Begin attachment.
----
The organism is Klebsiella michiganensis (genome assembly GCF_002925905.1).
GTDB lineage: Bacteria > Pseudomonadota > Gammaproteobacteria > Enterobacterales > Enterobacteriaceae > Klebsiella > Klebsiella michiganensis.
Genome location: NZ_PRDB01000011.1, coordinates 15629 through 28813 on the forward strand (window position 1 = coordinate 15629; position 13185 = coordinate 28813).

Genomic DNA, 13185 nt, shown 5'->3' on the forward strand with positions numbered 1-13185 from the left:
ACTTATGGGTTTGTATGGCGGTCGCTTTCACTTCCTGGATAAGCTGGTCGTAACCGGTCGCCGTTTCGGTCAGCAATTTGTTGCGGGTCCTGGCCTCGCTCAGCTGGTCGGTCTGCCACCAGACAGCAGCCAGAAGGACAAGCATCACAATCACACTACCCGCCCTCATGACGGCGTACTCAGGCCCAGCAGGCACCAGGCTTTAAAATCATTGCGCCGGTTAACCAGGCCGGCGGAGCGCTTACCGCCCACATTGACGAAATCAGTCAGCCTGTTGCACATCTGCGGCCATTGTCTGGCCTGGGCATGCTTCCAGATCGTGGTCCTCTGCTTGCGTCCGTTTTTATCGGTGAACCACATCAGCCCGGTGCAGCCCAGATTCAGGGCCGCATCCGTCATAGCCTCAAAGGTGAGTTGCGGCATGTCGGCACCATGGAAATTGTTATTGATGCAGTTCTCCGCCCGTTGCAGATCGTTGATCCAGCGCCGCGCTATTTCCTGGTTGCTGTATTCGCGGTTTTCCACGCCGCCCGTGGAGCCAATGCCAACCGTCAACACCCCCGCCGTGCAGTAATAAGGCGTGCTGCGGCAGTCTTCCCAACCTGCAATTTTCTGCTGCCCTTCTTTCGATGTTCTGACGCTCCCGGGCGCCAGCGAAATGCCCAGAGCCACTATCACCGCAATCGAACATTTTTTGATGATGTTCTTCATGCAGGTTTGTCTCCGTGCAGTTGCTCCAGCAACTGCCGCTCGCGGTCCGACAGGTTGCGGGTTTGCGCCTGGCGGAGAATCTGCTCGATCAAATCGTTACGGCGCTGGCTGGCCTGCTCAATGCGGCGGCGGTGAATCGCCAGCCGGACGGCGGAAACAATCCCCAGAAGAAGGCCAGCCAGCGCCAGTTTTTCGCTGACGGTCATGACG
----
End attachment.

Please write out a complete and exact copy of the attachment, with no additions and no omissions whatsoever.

The organism is Klebsiella michiganensis (genome assembly GCF_002925905.1).
GTDB lineage: Bacteria > Pseudomonadota > Gammaproteobacteria > Enterobacterales > Enterobacteriaceae > Klebsiella > Klebsiella michiganensis.
Genome location: NZ_PRDB01000011.1, coordinates 15629 through 28813 on the forward strand (window position 1 = coordinate 15629; position 13185 = coordinate 28813).

Genomic DNA, 13185 nt, shown 5'->3' on the forward strand with positions numbered 1-13185 from the left:
ACTTATGGGTTTGTATGGCGGTCGCTTTCACTTCCTGGATAAGCTGGTCGTAACCGGTCGCCGTTTCGGTCAGCAATTTGTTGCGGGTCCTGGCCTCGCTCAGCTGGTCGGTCTGCCACCAGACAGCAGCCAGAAGGACAAGCATCACAATCACACTACCCGCCCTCATGACGGCGTACTCAGGCCCAGCAGGCACCAGGCTTTAAAATCATTGCGCCGGTTAACCAGGCCGGCGGAGCGCTTACCGCCCACATTGACGAAATCAGTCAGCCTGTTGCACATCTGCGGCCATTGTCTGGCCTGGGCATGCTTCCAGATCGTGGTCCTCTGCTTGCGTCCGTTTTTATCGGTGAACCACATCAGCCCGGTGCAGCCCAGATTCAGGGCCGCATCCGTCATAGCCTCAAAGGTGAGTTGCGGCATGTCGGCACCATGGAAATTGTTATTGATGCAGTTCTCCGCCCGTTGCAGATCGTTGATCCAGCGCCGCGCTATTTCCTGGTTGCTGTATTCGCGGTTTTCCACGCCGCCCGTGGAGCCAATGCCAACCGTCAACACCCCCGCCGTGCAGTAATAAGGCGTGCTGCGGCAGTCTTCCCAACCTGCAATTTTCTGCTGCCCTTCTTTCGATGTTCTGACGCTCCCGGGCGCCAGCGAAATGCCCAGAGCCACTATCACCGCAATCGAACATTTTTTGATGATGTTCTTCATGCAGGTTTGTCTCCGTGCAGTTGCTCCAGCAACTGCCGCTCGCGGTCCGACAGGTTGCGGGTTTGCGCCTGGCGGAGAATCTGCTCGATCAAATCGTTACGGCGCTGGCTGGCCTGCTCAATGCGGCGGCGGTGAATCGCCAGCCGGACGGCGGAAACAATCCCCAGAAGAAGGCCAGCCAGCGCCAGTTTTTCGCTGACGGTCATGACG